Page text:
Because of the bias that inevitably accompanies groups supported by an industry, we might be smart not to fully trust the CIR with the task of keeping harmful chemicals out of our bodies and our environment. It’s up to us to educate ourselves about the issue at hand, beginning with an understanding of the chemicals in question. It would be impossible to describe the full extent of the chemicals in our cosmetics here, but the following is a list of those found to be the most harmful: diazolidnyl urea, imidazolidinyl urea, diethanolamine, triethanolamine, parabens, petrolatum, propylene glycol, PVP/VA copolymer, sodium lauryl sulfate, sodium laureth sulfate, stearalkonium chloride, synthetic colors, and synthetic fragrances. Each of these chemicals has its own set of side effects and properties, but let’s examine one of the most common, sodium lauryl sulfate.
Sodium lauryl sulfate (SLS), a foaming agent, is a leading ingredient in many soaps, shampoos, conditioners, and toothpastes, and is most often absorbed through the skin. It is actually used in clinical studies to cause skin irritation in order to identify properties of other chemicals. SLS mimics estrogen, a hormone found in both genders, by latching on to estrogen receptors. Estrogen levels are maintained carefully by glands in the body, so when SLS disrupts normal estrogen levels, hormonal chaos ensues because the body can no longer control its own endocrine functions. In men, this results in breast enlargement, reduced male hormone levels, and a decline in sperm count and motility. Consequences for women include menstrual problems, menopausal symptoms, and potentially infertility.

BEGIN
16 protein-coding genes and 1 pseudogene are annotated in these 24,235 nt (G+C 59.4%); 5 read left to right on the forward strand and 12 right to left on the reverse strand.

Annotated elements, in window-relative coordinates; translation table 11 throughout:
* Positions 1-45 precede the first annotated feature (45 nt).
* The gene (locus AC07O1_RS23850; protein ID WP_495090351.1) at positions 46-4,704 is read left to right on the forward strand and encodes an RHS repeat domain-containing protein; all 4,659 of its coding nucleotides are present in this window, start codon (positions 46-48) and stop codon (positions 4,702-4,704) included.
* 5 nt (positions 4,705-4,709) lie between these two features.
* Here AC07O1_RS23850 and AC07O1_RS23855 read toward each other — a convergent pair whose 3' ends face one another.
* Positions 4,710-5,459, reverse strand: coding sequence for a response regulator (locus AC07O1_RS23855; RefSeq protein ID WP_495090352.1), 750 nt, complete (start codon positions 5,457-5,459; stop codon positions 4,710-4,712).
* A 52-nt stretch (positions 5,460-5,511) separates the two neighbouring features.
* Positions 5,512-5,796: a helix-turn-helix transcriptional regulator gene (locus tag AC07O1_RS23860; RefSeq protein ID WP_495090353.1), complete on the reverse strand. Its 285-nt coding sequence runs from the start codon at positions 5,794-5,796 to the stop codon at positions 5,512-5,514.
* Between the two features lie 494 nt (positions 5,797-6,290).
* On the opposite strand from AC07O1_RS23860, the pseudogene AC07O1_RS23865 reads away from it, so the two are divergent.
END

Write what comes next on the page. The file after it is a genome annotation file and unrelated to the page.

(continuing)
Many cancers, especially breast and ovarian, are directly related to estrogen levels. Some cancer cells even secrete their own estrogen to help the tumor grow. Tampering with the body’s carefully regulated estrogen system can therefore have drastic repercussions. In addition to mimicking estrogen, SLS is a known mutagen and has the capability of damaging genetic material. Also, carcinogenic nitrates can form during the manufacturing of SLS or through reactions with other nitrogen bearing ingredients in that shampoo bottle. Thus cancer is a serious risk associated with SLS.
Some of the problems linked with SLS are a result of its effect on proteins. Forming a chemical bridge between the fat soluble and the water soluble parts of a protein molecule, SLS causes the structure to collapse, rendering the molecule useless. This causes irreversible damage to both existing and new proteins and can lead to the early stages of skin cancer. And despite never coming in direct contact with the eyes or eye area, SLS has been shown to cause permanent eye damage in studies of young animals.